SM: Some of your critics have said not to worry about the 2012 NDAA because only people on an “approved” terrorist list could be detained and tried in military courts under its provisions.

DJ: That’s simply not true. There’s nothing in the 2012 NDAA, or anywhere in U.S. law, that requires someone to be on a terrorist watch list to be considered a "covered person" under Section 1021.

Anyone can be put on a terrorist watch list. Recently, a seven-year-old and an Air National Guard Brigadier General were added to our secret terrorist “no-fly” watch list. The Daily Wire has a list of thirteen people, including a former Congressman, put on this list that will blow your mind.

At the core of the protection of your civil liberties is the fact that you get due process, a trial, and an attorney. For example, with the no-fly list, our nation’s most prominent terrorist “watchlist”, there are no due process protections to keep you from ending up on that list. There's no jury, no judge and no trial. There's virtually no way to even find out if you are on the list. So anyone, like a Carl Malamud, or a Justin Carter, any one of us who is “reverent of individual liberty” could easily end up on that list and not even know it.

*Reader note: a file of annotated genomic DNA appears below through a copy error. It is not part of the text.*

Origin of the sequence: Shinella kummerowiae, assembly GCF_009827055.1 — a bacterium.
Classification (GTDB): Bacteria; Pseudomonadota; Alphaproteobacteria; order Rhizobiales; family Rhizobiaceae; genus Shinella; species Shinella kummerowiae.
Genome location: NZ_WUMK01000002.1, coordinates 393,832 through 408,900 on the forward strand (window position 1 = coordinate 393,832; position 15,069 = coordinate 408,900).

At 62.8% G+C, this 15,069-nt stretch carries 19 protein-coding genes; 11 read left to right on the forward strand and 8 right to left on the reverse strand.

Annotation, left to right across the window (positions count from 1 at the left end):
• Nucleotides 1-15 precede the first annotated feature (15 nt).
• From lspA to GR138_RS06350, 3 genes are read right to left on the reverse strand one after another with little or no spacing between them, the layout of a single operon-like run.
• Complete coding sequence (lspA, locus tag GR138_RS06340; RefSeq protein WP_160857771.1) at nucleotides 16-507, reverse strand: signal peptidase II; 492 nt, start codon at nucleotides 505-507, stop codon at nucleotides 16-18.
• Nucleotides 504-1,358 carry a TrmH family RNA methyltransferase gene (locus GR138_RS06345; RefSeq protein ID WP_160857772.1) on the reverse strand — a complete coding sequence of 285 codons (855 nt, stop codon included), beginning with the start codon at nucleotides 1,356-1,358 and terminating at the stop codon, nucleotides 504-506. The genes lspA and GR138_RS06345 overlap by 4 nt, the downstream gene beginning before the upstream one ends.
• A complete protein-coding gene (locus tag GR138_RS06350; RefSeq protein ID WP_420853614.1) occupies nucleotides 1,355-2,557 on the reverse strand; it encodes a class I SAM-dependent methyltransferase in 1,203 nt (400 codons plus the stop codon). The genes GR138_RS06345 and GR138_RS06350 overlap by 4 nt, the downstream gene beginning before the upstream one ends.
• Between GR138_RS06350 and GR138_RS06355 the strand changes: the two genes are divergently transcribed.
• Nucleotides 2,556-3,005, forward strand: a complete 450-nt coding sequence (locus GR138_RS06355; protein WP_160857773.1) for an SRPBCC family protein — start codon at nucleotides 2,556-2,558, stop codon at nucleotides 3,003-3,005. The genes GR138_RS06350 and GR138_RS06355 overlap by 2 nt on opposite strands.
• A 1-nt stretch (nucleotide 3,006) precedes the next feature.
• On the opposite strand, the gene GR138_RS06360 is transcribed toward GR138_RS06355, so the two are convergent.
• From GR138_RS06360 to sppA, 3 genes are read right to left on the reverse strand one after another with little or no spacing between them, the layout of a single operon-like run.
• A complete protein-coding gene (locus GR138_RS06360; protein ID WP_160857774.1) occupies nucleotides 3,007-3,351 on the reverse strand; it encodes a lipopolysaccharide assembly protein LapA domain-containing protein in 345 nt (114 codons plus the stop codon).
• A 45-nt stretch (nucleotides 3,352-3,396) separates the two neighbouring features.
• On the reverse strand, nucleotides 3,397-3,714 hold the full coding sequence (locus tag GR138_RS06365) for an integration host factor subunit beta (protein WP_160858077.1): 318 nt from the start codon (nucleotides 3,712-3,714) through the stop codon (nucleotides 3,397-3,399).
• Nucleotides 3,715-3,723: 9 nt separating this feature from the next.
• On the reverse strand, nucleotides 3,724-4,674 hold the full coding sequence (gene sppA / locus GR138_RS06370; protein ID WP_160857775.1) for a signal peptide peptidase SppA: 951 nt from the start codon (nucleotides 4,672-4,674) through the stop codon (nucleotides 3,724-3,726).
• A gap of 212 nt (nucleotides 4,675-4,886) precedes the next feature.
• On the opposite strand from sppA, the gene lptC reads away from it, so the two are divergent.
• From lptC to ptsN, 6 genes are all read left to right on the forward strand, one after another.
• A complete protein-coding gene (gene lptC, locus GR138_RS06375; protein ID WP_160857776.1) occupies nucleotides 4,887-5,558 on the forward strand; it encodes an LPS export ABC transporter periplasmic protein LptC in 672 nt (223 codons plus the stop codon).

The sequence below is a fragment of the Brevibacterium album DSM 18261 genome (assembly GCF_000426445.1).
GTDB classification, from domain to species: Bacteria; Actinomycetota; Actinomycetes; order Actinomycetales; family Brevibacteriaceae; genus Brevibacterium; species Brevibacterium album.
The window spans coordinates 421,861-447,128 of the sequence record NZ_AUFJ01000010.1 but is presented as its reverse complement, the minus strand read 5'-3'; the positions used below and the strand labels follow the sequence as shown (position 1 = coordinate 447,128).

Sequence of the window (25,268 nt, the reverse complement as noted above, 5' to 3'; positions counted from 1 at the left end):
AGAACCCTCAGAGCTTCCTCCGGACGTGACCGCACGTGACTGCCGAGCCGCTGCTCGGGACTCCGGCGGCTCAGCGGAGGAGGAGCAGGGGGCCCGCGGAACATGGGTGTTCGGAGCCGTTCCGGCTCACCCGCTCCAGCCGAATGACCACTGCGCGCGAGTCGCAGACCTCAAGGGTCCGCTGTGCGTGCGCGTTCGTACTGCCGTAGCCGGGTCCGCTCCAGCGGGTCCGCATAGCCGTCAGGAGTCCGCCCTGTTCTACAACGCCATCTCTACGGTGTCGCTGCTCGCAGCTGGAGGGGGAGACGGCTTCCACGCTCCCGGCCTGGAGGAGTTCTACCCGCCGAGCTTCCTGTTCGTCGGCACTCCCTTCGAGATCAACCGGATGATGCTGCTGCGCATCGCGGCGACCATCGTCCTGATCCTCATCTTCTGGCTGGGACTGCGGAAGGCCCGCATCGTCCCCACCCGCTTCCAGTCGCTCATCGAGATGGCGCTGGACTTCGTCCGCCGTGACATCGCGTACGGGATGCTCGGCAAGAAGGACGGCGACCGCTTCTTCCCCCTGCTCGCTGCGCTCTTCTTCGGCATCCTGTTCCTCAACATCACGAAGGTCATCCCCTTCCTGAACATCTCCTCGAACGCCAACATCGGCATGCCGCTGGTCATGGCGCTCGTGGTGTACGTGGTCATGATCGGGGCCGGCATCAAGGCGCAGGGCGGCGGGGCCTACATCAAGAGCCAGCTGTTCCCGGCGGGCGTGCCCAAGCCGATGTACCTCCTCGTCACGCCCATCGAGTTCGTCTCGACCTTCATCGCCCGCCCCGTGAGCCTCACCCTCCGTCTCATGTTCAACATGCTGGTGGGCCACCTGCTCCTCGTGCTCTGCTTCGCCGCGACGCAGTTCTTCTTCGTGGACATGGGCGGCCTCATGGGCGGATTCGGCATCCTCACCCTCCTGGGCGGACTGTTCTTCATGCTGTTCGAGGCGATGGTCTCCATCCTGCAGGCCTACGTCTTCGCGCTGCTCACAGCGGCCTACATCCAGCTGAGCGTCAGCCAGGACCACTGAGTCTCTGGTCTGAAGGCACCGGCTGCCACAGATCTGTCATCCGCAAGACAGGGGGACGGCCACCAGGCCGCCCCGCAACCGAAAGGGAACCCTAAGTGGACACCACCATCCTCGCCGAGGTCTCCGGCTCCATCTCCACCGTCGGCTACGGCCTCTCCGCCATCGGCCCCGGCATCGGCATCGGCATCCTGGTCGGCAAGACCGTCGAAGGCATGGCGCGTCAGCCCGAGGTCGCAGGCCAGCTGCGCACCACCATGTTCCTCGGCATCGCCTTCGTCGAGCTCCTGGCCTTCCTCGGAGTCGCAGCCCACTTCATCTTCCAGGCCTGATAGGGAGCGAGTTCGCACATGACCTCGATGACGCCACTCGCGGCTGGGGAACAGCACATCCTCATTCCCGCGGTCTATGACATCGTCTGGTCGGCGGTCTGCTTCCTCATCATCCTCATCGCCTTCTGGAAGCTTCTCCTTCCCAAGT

SM: How does someone get on a terrorist watch list?

DJ: All that’s required is for a government official – any official – to inform the Federal government that there is “reasonable suspicion” to believe you are engaged in or aiding terrorist activities. This is all done in secret.

Taking the no-fly list as an example again, Rep. Tom McClintock (R-California) was recently asked why he opposes taking away guns from people on the no-fly list. He responded that, “If your fundamental constitutional rights can be withdrawn at a bureaucrat’s whim” without due process, “then the Bill of Rights means nothing.” Why? He was put on the list himself, along with fellow Congressman John Lewis, just ten years ago.